With Lady of Caladan, Dune Finally Gives Lady Jessica the Epic She Deserves

The world of Dune expands Lady Jessica's story—and the wider world—in intriguing ways in Lady of Caladan.

Rebecca Ferguson as Lady Jessica in Dune
Photo: Warner Bros.

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In the epic of Dune, the hero of the story might appear to be Paul Atreides, but the most powerful character in the original Frank Herbert novel is actually his mother, Lady Jessica. Although not formally married to Paul’s father Duke Leto, Jessica belongs to the order of the Bene Gesserit, a matriarchal group of telepathic pseudo-witches, who are pretty much Dune’s version of the Jedi. In the backstory of Dune, Jessica has angered her Bene Gesserit elders by disrupting their complex breeding program. Instead of having a daughter with Duke Leto — as instructed — Jessica had a son. (he Bene Gesserit can choose the gender of their babies.) In the first chapter of the original Dune, the Bene Gesserit are annoyed with Jessica for the existence of Paul, but it’s also a given that they’re just going to have to live with it. 

When Dune begins, this matter has more or less been settled, but how? Dune: The Lady of Caladan, a new prequel novel in the Dune series, answers that question and then some. The latest in a long line of Dune prequel and sequel novels from Brian Herbert and Kevin J. Anderson, The Lady of Caladan tells the story of Jessica’s tribulations and adventures in the year before the original book begins. And, in doing so, The Lady of Caladan enriches the entire saga. If, after re-reading Frank Herbert’s Dune, or, in anticipation of the new film, you want to get a greater sense of Lady Jessica, this book delivers. Here’s how The Lady of Caladan fits into the Dune timeline, and why it’s a fantastic way of reframing the larger story.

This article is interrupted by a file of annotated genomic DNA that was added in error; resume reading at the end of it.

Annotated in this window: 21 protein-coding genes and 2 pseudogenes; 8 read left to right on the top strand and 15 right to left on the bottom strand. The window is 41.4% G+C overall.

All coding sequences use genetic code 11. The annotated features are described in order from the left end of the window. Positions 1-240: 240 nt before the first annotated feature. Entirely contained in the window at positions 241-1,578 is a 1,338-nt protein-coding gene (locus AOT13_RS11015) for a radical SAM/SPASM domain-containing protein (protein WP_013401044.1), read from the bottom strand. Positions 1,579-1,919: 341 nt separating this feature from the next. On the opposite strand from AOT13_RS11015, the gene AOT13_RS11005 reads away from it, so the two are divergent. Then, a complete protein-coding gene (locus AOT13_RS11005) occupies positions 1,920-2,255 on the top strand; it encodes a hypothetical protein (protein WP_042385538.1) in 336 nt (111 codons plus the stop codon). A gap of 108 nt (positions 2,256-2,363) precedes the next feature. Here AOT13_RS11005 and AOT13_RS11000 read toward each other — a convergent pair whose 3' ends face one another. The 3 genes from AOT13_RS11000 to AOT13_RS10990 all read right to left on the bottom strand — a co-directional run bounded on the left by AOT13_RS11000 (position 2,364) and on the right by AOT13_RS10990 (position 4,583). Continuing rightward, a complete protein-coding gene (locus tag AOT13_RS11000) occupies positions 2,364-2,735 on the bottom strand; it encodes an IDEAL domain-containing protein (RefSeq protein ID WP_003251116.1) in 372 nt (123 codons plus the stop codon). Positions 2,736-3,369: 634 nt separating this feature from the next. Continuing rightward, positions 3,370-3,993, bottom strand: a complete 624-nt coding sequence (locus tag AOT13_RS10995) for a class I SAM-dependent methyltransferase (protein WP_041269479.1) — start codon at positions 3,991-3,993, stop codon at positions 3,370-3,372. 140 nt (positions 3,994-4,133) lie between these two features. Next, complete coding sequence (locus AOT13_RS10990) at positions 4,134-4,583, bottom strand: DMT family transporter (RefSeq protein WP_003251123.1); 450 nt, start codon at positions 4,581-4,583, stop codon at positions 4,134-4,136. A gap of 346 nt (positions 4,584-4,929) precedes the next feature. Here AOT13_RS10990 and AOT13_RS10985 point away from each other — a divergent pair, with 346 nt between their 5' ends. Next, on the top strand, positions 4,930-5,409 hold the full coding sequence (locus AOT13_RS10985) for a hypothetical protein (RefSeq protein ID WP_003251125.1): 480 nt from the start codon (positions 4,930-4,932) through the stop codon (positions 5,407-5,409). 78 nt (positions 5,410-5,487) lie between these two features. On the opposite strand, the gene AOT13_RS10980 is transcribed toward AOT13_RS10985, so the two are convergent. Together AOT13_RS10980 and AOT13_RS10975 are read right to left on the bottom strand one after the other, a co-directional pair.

The book cover for Dune: The Lady of Caladan

When the original Dune begins, the Atreides family has already decided to move to Arrakis (the desert planet where the book is set) and the Bene Gesserit Reverend Mother Gaius Helen Mohiam is on Caladan, testing young Paul’s skills with the gom jabbar. For such a lengthy novel, the classic Dune is remarkable insofar as it begins speedily, forcing the reader to digest the backstory gradually, as the enthralling plot takes hold. And yet, for longtime fans, there’s something a little bit depressing about having to leave the lush oceanic planet of Caladan so quickly. The novel Dune — and its various film adaptations — keeps the action firmly focused on everything that’s happening on Arrakis because that’s where the spice is, and that’s where House Atreides has to move. But the galaxy of Dune is, of course, much bigger than the planet itself. This universe and its characters are, arguably, richer than the original novel even allows. 

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And it’s on this point — the notion of scope in the Dune universe — where The Lady of Caladan is so fantastic. Right away, we get to see Jessica on the planet Wallach IX, the Bene Gesserit stronghold where she was raised. The planet itself is where much of the Bene Gesserit’s plans were hatched, so, visiting it so close to the classic Dune time period is thrilling, in no small part because the Bene Gesserit are so terrifying. Herbert’s original novel always gives you the sense that Jessica is torn regarding her Bene Gesserit background. On the one hand, Jessica and Paul owe some of their awesome powers to the Bene Gesserit, and yet, in The Lady of Caladan, it’s made very clear how much Jessica resents having her life taken from her by the Sisterhood. But, like the original novel that inspired it, The Lady of Caladan kicks-off not with endless world-building, but with a gripping mystery.